Athens Vouli Square Popular Assembly calls for – AN INDEFINITE, POLITICAL GENERAL STRIKE

A sub-committee meeting in the square occupied by tens of thousands of workers and youth next to the Greek parliament
A sub-committee meeting in the square occupied by tens of thousands of workers and youth next to the Greek parliament

SOME 10,000 youth and workers congregated last Wednesday evening at the Vouli (parliament) square in Athens demanding for the seventh consecutive night the overthrow of the government.

During the day telecommunication workers marched against the privatisation of Greek telecom.

The Coordination Committee of trades unions have called a rally in Athens this Friday evening and a march to the Vouli square.

The GSEE (Greek TUC) and the ADEDY (public sector trades unions federation) have called a march for this Saturday morning and a 24-hour strike throughout the public sector next Thursday.

Another 24-hour national general strike has been set for the 15 June, the day that the Greek Vouli (parliament) is to vote on the new savage austerity measures Accord.

This is being imposed by the International Monetary Fund (IMF) and the European Commission (EC) in exchange for a further loan to Greece of some 60bn Euros to avoid default.

On Wednesday the new relegation of the Greek economy by the financial agency Moody’s sent the Athens Stock Exchange diving by 1.5 per cent.

Moody’s are now saying that the chances for a Greek default are ‘50-50’.

In yet another right-wing turn, the General Secretary of the Greek Communist Party (KKE) Aleka Paparigha stated that it would be catastrophic if a solution to the crisis in Greece is found outside of the euro and the EC.

Likewise the leader of the Radical Left Coalition, Alexis Tsipras, stated that Greece should not leave the EC and the euro.

Last Wednesday night square rallies occurred in two working class districts of Piraeus.

This was after the Vouli square popular assembly called for such rallies throughout the Athens-Piraeus districts and throughout Greece.

This Sunday coming has been declared a Europe-wide action day.

Last Tuesday night the Vouli square adopted the following resolution:




1. At the start of each meeting of the Popular Assembly (PA) the procedures should be outlined clearly.

2. The thematic assemblies should bring issues to the PA to be voted upon.

3. Strict observance to the procedures and the timetables of the PA.

4. The time allocated to speakers should be increased.

5. The secretariat and the communication groups should have every day new people on them.

6. There should be a different way for allocating speakers.

7. If a person who has a speaker’s number leaves, then he or she should pass his or her number to someone else who hasn’t spoken yet.

8. How are we to tackle the canteens?

9. The calm group to take up the briefing tasks.

10. Revision of decisions taken should be possible at any time.

Political issues

1. We shall not pay their debt.

2. It is necessary for the political stand of the assembly to be made specific.

3. Proposal for a general strike – all society rising on 15 June.

4. The demands for Sunday 5 June should be:

a. The government must go.

b. The debt is not ours – we won’t pay.

5. No to the IMF. Free education – health – transport.

6. We shall not let them vote another Accord.

7. The burden of the crisis on the bankers – industrialists.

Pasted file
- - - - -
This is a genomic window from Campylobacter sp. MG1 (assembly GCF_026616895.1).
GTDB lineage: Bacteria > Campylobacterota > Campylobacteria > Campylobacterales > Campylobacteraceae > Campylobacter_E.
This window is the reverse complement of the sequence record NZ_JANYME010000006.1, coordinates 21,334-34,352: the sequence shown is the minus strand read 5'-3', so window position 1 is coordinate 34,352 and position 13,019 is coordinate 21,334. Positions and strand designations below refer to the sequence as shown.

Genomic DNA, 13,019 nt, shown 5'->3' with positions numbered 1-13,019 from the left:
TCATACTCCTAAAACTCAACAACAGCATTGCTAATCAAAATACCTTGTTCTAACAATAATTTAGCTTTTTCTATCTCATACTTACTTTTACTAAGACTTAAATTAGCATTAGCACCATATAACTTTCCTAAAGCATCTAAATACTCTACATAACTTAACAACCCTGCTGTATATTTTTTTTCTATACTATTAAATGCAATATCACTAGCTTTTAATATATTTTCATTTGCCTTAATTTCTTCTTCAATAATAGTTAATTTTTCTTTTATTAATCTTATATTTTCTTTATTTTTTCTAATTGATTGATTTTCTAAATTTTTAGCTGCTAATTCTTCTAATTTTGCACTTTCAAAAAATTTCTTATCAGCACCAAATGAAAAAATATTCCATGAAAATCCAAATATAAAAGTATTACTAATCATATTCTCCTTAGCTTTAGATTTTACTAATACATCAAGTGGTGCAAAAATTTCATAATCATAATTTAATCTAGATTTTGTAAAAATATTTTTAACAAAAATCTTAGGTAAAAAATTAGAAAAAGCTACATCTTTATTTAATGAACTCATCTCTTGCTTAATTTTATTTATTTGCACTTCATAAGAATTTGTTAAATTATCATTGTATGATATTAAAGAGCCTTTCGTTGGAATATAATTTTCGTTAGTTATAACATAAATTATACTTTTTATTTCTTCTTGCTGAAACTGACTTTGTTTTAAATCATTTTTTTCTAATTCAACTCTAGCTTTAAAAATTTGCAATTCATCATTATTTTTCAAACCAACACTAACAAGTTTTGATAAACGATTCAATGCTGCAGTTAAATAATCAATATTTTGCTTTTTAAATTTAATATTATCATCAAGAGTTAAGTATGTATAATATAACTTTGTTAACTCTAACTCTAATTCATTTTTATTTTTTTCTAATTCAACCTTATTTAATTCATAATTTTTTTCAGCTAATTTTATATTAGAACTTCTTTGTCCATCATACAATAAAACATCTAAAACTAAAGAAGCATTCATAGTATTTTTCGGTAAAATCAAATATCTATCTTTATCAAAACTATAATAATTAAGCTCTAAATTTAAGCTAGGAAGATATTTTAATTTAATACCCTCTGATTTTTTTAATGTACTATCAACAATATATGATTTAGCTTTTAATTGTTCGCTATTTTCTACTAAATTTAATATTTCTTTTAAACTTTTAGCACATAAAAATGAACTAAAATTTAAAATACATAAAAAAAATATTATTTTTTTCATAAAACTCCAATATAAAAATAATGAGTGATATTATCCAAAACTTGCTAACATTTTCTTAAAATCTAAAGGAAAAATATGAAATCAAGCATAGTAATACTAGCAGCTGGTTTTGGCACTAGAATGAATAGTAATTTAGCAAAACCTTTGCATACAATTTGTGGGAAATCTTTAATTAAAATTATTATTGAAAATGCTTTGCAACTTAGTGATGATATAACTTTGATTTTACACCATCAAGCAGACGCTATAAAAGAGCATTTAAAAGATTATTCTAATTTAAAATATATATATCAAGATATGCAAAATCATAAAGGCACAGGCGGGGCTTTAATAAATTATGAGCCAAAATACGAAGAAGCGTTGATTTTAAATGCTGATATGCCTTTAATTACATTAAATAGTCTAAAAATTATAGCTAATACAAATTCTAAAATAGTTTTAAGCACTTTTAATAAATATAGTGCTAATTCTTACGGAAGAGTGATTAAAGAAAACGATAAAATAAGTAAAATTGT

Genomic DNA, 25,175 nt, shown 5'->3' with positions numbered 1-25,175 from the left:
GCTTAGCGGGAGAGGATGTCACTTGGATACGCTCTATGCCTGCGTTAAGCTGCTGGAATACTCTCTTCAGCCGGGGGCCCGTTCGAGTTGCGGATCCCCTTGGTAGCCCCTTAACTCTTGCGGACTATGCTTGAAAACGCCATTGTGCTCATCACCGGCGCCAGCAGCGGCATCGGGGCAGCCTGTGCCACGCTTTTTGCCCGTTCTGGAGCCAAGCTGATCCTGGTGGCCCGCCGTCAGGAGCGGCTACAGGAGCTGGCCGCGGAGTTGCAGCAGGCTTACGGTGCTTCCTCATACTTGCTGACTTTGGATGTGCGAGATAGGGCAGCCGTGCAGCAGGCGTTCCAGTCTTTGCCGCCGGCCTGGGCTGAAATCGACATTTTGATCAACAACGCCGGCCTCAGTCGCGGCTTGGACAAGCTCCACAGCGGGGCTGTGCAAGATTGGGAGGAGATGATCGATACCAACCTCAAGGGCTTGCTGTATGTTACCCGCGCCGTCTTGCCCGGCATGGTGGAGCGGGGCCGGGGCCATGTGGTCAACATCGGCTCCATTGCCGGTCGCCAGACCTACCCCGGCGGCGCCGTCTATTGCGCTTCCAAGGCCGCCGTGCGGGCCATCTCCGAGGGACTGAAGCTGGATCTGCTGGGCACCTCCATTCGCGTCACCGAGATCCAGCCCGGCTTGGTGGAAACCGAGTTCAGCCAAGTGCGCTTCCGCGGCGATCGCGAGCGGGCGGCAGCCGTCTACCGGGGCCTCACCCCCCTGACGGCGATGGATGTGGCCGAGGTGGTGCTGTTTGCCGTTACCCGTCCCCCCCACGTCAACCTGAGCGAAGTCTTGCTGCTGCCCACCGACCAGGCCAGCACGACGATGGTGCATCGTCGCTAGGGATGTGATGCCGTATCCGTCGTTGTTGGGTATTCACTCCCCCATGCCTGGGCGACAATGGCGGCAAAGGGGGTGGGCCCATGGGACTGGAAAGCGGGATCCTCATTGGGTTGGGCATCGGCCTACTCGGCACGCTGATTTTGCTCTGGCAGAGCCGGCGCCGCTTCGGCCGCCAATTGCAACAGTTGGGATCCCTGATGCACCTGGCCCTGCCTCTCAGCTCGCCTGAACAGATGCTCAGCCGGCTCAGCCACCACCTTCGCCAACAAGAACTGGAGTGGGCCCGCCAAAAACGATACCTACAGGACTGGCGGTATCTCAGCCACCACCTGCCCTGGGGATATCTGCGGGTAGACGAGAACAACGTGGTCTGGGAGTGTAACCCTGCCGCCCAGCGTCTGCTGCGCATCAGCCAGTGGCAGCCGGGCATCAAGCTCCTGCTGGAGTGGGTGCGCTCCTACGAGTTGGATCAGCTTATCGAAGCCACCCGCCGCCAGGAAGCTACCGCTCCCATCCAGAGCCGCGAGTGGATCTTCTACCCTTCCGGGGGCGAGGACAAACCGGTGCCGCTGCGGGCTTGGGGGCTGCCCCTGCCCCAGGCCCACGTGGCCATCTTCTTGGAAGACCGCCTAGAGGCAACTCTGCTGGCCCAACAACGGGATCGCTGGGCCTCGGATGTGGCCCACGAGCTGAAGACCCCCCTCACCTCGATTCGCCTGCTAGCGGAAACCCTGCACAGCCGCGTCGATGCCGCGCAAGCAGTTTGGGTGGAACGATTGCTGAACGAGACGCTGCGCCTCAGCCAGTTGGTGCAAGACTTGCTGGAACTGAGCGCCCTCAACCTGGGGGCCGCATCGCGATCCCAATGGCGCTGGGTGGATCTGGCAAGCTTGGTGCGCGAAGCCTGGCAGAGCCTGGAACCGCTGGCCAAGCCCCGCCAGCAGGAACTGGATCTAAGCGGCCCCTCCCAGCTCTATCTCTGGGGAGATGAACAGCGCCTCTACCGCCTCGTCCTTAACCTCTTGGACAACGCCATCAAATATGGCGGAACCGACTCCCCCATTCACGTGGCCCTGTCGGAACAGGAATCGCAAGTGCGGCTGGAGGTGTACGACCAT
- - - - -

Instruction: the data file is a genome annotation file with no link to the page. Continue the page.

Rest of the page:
8. The issue of what kind of state we want should be posed.

9. A protest march should be organised to the house of a politician or journalist.

10. Establishment of a social bank.

11. A banner of the Popular Assembly should be made to take part in the demonstrations.


1. Organise events with a peak (scheduling).

2. Set up a research group for issues of parliamentary procedures.

3. Find ways to connect the top and the lower part of the square.

4. Set up alternative bazaars – solidarity networks in neighbourhoods.

5. Produce poster calling for a Europe-wide day of action Sunday 5 June 2011.

6. Set up fund for the needs of the Popular Assembly.

7. Take down the banner of E.L.E. and replace it with another to be decided by the Popular Assembly.

8. Call on lawyers and economists elected by the Popular Assembly to brief us on the economic situation and possible legal procedures.

9. Popular Assembly decisions should be printed on paper and made available bearing the logo of the assembly and the internet site clearly written out .’

Over 15,000 thousand youth and workers with their families congregated on Thursday at the Vouli square in Athens for the ninth consecutive night. ‘Take the Accord and get out of here’, ‘We want direct democracy’ and ‘thieves, thieves’ dominated the slogans against the government of Yirghos Papandreou.

The Popular Assembly, that meets in the centre of the square every night at 9.30pm, decided on Wednesday night to ‘call on workers for an indefinite political general strike and to support all strikes that are called’.

For the first time, large gallows appeared complete with a noose and a doll bearing the name of Papandreou.

In the last few days there have been repeated attacks by people on government officials and parliamentary deputies at restaurants and meeting halls.

Last Thursday night over 100 workers jeered the government spokesperson Yiorghos Petalotis when he visited an old age pensioners home in the Argiroupoli suburb of Athens. Stones, eggs and fruit were thrown at him.

He was forced to remain in the building for hours and then he was sneaked out a back door with a riot police escort.

For Friday, Athens Metro workers were to stage a 24-hour strike against privatisation.

This Saturday the bureaucrats of the GSEE (Greek TUC) and ADEDY (public sector trades unions) have called for a demonstration.

A one-day general strike has been set for 15 June.